• A alleles.bed file : This file contains all known invariant sites of the genomes in the following format

 chromosome position allele1 allele2

If at a given position the reference differs from both of the alleles in the bed file, this position will be written into a conflicts.txt file and will not be taken into account.Alleles1 and 2 have to be the same in the bed file, otherwise it is not an invariant site. If the alleles differ, there will not be an error but it is allele1 that will be considered to be reference.

• OR: A mask.bed file : This file contains all known variant sites of the genomes in the following format

 chromosome positionStart positionEnd

## Output

Recalibration Tables : For each cofactor analyzed one table is produced. These tables specify the recalibration parameters and will be used as input in subsequent tasks, such as variant calling. The following information is provided:

• Read group which the estimates correspond to. If read groups were merged for BQSR, the read group names will be different but all other estimates will be identical
• The bins of the covariates
• The event type. The only event type implemented in ATLAS is "M" for mutation
• The recalibration coefficient for each bin
• The number of observations in each bin in log10 scale
• The first derivative of the loglikelihood function at the current estimation of the error rate. This is needed for the Newton-Raphson method and should converge to zero. You can specify the threshold after which you consider the algorithm to have reached convergence (see specific argument maxF below)
• The second derivative. This is needed for the Newton-Raphson method
• F: first derivative / number of observations

## Usage Examples

The standard way to produce tables for all covariates is the following:

./atlas task=BQSR bam=example_readgroup1.bam fasta=reference.fa pmdFile=example_PMD_input_Empiric.txt mask=variable_regions.bed estimateBQSRPosition estimateBQSRPositionReverse estimateBQSRContext maxPos=100 window=1000000 minEpsQuality=0.001 minEpsFactors=0.001 storeInMemory verbose


./atlas task=BQSR bam=example_readgroup1.bam fasta=reference.fa pmdFile=example_PMD_input_Empiric.txt mask=variable_regions.bed  estimateBQSRPosition estimateBQSRPositionReverse estimateBQSRContext maxPos=100 window=1000000 minEpsQuality=0.001 minEpsFactors=0.001 storeInMemory poolReadGroups=mergeTheseReadGroups.txt verbose #the recalibration table for the quality covariate is produced by default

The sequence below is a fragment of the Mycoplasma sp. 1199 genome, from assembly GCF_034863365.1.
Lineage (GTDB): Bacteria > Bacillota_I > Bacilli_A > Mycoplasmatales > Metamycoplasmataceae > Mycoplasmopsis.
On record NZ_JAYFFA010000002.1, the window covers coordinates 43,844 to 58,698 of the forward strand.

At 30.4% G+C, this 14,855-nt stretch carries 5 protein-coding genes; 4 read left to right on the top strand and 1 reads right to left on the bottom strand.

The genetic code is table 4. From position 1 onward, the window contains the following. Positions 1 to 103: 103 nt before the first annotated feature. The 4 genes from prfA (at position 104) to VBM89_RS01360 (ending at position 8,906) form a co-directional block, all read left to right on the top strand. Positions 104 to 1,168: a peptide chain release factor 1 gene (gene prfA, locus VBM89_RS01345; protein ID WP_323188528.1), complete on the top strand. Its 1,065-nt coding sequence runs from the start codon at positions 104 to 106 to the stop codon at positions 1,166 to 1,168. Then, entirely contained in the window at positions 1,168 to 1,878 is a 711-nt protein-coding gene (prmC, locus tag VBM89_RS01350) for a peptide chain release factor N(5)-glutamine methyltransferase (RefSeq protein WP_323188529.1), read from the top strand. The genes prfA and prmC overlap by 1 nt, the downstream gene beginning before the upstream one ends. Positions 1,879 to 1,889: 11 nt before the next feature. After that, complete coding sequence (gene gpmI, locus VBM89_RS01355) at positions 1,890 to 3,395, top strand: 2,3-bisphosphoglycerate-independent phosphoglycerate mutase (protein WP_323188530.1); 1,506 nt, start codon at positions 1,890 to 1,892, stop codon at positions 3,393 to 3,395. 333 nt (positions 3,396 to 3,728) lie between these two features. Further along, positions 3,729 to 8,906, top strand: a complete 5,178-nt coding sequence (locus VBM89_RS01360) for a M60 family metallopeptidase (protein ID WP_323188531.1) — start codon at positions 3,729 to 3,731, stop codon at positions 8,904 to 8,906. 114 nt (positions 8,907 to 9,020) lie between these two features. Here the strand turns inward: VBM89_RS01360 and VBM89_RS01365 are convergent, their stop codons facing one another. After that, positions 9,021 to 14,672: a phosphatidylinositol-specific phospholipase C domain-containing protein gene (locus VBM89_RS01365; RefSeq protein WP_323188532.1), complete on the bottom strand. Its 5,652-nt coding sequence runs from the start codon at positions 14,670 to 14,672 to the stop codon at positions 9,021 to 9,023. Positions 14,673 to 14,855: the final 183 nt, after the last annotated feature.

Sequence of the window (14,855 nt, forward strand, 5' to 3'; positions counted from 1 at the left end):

It is possible to not estimate all covariates at once, but previously produced covariate tables should be passed with the appropriate argument in order to get correct estimates for the subsequent covariates. Example for when the quality table was previously created:

./atlas task=BQSR bam=example_readgroup1.bam fasta=reference.fa pmdFile=example_PMD_input_Empiric.txt mask=variable_regions.bed BQSRQuality=example_readgroup1_BQSR_ReadGroup_Quality_Table.txt estimateBQSRPosition estimateBQSRPositionReverse estimateBQSRContext maxPos=100 window=1000000 minEpsQuality=0.001 minEpsFactors=0.001 storeInMemory verbose


It is also possible to re-estimate covariates for which tables have already been produced. In this case, the estimates of the input table are used as starting values. If the starting values are close to the true values, this can save time:

./atlas task=BQSR bam=example_readgroup1.bam fasta=reference.fa pmdFile=example_PMD_input_Empiric.txt mask=variable_regions.bed BQSRQuality=example_readgroup1_BQSR_ReadGroup_Quality_Table.txt estimateBQSRQuality estimateBQSRPosition estimateBQSRPositionReverse estimateBQSRContext maxPos=100 window=1000000 minEpsQuality=0.001 minEpsFactors=0.001 storeInMemory verbose


When running BQSR by reading and storing only one window at a time, adding a "preconvergence" step before estimating each of the covariates can speed up the process. The idea behind the preconvergence step is to estimate the given covariate for only part of the genome, e.g. only the first 100 windows of chromosome 1, and then pass the resulting table as an argument when running BQSR on the full chromosome. This will improve the starting values of the algorithm and thus decrease the amount of loops needed to obtain the final estimates: